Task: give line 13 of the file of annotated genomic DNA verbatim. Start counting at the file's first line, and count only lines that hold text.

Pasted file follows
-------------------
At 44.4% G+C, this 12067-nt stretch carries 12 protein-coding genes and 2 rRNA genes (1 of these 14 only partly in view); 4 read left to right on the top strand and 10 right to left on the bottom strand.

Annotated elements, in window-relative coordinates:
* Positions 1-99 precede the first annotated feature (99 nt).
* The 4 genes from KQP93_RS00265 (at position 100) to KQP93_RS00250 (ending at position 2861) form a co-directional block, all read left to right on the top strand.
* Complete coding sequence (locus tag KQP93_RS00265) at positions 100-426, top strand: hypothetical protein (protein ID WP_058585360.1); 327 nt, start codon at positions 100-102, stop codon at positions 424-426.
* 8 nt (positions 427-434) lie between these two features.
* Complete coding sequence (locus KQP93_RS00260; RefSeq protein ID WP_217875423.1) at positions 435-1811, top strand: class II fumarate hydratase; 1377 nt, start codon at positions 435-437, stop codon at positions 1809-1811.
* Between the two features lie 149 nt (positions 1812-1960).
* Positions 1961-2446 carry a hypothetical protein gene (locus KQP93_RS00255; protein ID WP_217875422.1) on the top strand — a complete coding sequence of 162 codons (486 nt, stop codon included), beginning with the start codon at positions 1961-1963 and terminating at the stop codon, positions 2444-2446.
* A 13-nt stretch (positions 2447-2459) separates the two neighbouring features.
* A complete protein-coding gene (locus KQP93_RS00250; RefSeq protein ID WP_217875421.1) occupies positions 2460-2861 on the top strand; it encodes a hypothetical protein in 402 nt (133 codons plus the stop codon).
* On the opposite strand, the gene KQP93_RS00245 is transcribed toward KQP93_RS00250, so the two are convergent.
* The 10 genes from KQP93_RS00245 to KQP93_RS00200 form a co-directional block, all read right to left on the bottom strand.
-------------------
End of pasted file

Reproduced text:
* The 10 genes from KQP93_RS00245 to KQP93_RS00200 form a co-directional block, all read right to left on the bottom strand.